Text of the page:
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Ambush in Beirut

The years of imprisonment he deserved did not change him, and the experiences of political impotence and strategic failure did not teach him. He is still, despite the bleak outcomes of his entire destructive biography, attached to his instinct of bloodshed.

Samir Geagea, head of the Lebanese forces terrorist militia, has proved to be the longtime assassin whose belligerence knows no boundaries. Since his vile nature prevailed any form of sane human behavior, as soon as his prison gates were opened, he resumed his old habit of slaying. In the face of this instinctive reality, one can argue about Samir Geagea's responsibility for Thursday’s massacre in Beirut.

The Tayouneh massacre of October 14 of last week rekindles his old foul bets and renews the menace that once led him to prison. The bloodshed in Tayouneh was bleakly signed with this killer's name, it drew his features all over the fallen bodies of innocent civilians whose only sin was to take part in an unarmed protest which Samir Geagea and his Lebanese Forces militias did not approve of.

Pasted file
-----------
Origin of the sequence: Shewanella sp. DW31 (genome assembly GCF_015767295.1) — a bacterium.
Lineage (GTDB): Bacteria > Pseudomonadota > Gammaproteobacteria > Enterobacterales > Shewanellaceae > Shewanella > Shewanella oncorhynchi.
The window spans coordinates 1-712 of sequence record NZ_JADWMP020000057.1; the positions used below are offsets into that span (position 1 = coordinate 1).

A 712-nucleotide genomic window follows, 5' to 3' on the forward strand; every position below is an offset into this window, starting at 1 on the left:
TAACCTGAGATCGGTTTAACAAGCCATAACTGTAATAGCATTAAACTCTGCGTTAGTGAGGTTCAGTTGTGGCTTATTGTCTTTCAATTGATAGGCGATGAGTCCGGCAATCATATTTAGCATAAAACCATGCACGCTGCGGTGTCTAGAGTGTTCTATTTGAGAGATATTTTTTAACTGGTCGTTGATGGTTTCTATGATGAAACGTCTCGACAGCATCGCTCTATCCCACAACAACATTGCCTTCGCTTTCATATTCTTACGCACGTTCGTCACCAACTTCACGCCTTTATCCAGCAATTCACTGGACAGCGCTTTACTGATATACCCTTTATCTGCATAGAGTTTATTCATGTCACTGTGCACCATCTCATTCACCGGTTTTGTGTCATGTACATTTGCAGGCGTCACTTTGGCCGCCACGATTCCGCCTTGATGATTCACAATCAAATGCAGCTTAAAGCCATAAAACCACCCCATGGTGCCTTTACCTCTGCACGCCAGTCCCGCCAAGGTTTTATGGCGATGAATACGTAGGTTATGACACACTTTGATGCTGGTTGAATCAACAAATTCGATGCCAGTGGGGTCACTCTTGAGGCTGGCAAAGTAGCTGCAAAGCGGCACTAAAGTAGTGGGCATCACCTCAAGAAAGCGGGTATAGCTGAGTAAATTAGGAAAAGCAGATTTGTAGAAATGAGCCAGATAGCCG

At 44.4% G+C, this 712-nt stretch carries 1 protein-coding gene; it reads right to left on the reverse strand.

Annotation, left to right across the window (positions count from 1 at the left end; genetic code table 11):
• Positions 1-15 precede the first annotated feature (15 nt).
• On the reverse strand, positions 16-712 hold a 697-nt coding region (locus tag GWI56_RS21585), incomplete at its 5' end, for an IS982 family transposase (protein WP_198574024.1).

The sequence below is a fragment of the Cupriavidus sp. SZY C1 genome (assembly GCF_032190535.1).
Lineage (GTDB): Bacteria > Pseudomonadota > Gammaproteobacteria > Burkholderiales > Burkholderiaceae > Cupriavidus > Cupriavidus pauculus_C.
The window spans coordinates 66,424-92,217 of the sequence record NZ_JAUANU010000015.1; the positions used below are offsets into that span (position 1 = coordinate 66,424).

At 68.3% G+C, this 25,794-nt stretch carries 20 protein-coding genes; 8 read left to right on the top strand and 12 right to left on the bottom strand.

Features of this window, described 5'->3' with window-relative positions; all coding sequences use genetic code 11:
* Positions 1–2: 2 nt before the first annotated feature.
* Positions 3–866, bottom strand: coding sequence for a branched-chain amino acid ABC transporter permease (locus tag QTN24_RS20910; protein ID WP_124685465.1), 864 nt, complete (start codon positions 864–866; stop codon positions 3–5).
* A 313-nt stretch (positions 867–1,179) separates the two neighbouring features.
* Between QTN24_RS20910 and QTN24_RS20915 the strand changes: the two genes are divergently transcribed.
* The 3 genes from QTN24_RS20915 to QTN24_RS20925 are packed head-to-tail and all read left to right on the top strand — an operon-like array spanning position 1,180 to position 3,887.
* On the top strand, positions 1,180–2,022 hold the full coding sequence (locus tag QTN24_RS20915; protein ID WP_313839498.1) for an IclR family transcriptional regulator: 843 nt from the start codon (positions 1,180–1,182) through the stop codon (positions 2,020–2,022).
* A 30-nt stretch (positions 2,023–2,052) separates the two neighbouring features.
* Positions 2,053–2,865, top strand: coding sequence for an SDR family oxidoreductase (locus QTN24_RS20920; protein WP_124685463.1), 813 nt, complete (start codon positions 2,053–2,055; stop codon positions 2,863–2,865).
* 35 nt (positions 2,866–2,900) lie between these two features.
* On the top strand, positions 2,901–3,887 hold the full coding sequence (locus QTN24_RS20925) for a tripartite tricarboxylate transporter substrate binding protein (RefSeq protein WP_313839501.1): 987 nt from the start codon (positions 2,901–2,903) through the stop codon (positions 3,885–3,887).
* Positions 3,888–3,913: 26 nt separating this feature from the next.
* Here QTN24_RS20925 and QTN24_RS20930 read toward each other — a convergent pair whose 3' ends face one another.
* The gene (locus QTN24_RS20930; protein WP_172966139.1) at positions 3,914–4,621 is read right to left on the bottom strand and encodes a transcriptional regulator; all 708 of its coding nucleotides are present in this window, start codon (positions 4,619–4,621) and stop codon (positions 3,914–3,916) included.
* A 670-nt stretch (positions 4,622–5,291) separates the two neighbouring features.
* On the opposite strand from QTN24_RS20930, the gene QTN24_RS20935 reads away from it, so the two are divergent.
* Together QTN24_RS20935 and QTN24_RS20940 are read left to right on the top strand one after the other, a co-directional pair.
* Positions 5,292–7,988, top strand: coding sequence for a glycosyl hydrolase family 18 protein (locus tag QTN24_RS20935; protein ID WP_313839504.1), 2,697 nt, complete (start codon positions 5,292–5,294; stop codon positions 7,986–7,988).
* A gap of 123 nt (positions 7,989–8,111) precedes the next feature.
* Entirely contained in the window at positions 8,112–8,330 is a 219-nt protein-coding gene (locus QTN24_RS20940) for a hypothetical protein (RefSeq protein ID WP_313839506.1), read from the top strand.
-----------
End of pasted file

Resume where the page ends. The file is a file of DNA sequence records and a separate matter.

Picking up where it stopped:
It is one of the country’s main parties who committed Tayouneh’s crime. It is Samir Geagea’s Lebanese Forces who did it. Hezbollah is now facing a true dilemma. It has to put an end to targeting his partisans in broad daylight without being dragged into the strife that Geagea and his instigators hope for. Samir Geagea, the leader of the Lebanese Forces Party [LFP], and his party is known to be responsible for War crimes and mass murders during the Civil War in Lebanon.

He was incarcerated for many years because he was convicted of committing two mass murders in churches, assassinating Tony Frangieh and his family in their bed one night, and killing ex-Lebanese Prime Minister Rashid Karami. Yet, Geagea was given a full pardon by the Lebanese Parliament in 2005. But not from the family victims.

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